Finding Time to Create the Lives We Want

by ParentCo. October 04, 2017

A baby painting nose

A few weeks back, a friend and I were sharing our experiences about fitting exercise into our already-full lives as working parents. At one point she said, “I know you're able to fit in exercise and a lot more into your life. It makes me believe it can be done. I think I need to get better about managing my time.”

I hear (and say) this line often. When we parents are overwhelmed, need to take on a new project, or fit in some more stuff into our lives, we call our beloved friend – time management. Yes, it's ultimately about how we manage our time, but not just in terms of getting more efficient or productive. It’s also how much we understand about who we are and what matters to us. How are we filling up our lives and what's the why behind it? Ultimately, it’s about what kind of life we want to live and the impact we want to create for our families and in the world.

First and foremost, it's about being very clear about what's important to me at this point in my life. This changes over time as my needs evolve. The relationships I have with my kids, my husband, my work, the greater world, and, most importantly, myself have changed. It's asking myself, "What do I need in my life and how much is enough? Can I let go of (or outsource) some so what I have on my plate is the right use of my time?"

My marriage is incredibly important, yet spending time on the couch every night once the kids are in bed isn’t my highest priority. Do I miss those days of spending a lot of time together? Yes, absolutely. However, I'm okay with my kids staying up late so we can spend more time with the kiddos together. My house often stays messy and that's a choice we both make to have time to exercise, work on our projects, and spend more time with the kids at night. Again, I dream of having that brochure-ready home and I know many, many parents have homes that look like hotels, but I'm not willing to make the tradeoffs at this point and, on most days, I feel fine about it.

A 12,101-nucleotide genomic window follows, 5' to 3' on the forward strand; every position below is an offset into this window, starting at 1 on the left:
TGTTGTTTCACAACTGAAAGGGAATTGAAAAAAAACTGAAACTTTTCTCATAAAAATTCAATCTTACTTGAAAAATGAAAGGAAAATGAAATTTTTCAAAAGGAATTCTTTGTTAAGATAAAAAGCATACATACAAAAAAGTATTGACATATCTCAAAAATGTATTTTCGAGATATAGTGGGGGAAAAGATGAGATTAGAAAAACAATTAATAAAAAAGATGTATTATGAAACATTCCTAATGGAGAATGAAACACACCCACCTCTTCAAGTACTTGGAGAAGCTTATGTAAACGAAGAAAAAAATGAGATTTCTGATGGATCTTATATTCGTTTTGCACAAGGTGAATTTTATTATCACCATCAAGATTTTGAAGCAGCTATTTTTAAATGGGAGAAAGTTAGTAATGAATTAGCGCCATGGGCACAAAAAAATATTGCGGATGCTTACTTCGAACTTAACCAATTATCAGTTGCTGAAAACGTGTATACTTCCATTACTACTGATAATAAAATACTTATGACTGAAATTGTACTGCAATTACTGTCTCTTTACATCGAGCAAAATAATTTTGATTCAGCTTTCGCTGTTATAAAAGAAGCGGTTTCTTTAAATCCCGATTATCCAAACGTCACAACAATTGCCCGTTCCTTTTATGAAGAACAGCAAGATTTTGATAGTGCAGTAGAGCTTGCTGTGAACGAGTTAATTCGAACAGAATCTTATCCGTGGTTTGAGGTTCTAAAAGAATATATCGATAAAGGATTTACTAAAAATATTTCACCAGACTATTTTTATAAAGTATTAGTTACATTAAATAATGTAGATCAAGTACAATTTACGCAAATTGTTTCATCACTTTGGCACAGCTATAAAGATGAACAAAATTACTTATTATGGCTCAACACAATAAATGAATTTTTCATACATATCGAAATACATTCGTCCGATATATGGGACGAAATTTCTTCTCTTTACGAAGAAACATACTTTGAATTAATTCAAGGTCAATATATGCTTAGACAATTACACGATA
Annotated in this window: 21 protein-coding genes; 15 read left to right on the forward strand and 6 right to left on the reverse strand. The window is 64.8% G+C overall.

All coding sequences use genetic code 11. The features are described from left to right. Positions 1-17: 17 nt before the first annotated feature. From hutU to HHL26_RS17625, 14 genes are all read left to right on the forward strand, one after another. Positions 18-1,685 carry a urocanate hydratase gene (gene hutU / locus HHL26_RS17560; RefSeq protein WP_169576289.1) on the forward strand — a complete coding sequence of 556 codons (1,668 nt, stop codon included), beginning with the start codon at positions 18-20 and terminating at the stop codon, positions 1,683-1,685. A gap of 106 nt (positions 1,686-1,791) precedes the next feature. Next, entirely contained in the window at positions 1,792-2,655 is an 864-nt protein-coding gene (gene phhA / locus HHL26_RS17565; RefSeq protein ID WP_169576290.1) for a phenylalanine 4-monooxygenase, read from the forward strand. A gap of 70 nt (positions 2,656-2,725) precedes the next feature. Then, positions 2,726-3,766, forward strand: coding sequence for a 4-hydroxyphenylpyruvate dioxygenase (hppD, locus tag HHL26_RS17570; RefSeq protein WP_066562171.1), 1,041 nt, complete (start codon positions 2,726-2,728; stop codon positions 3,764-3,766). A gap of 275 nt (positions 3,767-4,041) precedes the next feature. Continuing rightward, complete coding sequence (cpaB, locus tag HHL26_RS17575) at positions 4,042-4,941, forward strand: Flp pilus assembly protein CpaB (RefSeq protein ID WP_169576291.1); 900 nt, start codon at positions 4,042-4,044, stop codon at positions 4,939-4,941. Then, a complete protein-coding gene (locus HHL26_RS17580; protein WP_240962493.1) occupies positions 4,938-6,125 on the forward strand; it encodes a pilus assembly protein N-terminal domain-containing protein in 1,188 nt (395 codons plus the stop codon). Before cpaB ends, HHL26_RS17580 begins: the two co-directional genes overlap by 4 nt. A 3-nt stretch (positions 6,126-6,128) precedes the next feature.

It's also being managing my energy. There are activities and people that fill up my energy bank and there are others that completely deplete me, then there are some that are neutral. It’s been useful to be aware of where my energy level is so that I know how to optimize. Exercise and nature are two of those energy-boosting activities so, a couple times a week, we put both the kids in the stroller and head out for a long walk after dinner (the preschooler loves the idea of a night hike to a coffee shop to get an apple or croissant while making pretend soup with the sand and sticks on the way). We all get exercise and my husband and I get to connect on our walk back while both the kids sleep peacefully in the fresh air.

A couple months back my son and I spent an entire Sunday afternoon with lots of paint. He did his pre-school version of exploration and nurtured his creativity while I got to do my version and, as a bonus, create a piece of art for our living room.

Finally, it's about planning – meticulous planning. The people and activities that matter are often on my calendar days, weeks, and often months in advance. The camping trips, dates with my husband, time with my close girlfriends, and self-care retreats are often marked in advance on calendars. I spend Friday afternoons planning my work and non-work week to make sure I'm spending my days in ways that matter.

Moments of serendipity are few, but knowing there are fun things to look forward to gives me double joy (anticipation plus the real event), and I can manage my energy more effectively around the things that fall into the “have to do” category (dishes, are you listening?).

Yes, I’d love to have a few more hours in my life every week. I’d love to have time where I can spend hours reading, going to a leisurely yoga class, volunteering, and having long conversations with people who matter. But, at this season in my life, I can still have these, of course in abbreviated chunks that are often interrupted by the kids. ("Mom, I need food even though this is your precious 10 minutes of reading time before bed," or "Mom, can you please wipe my butt even though I know you're trying to drink your bowl of soup?") I'm not going to complain. I'm grateful for these rich, joyful, and magical hours that I have in my life.



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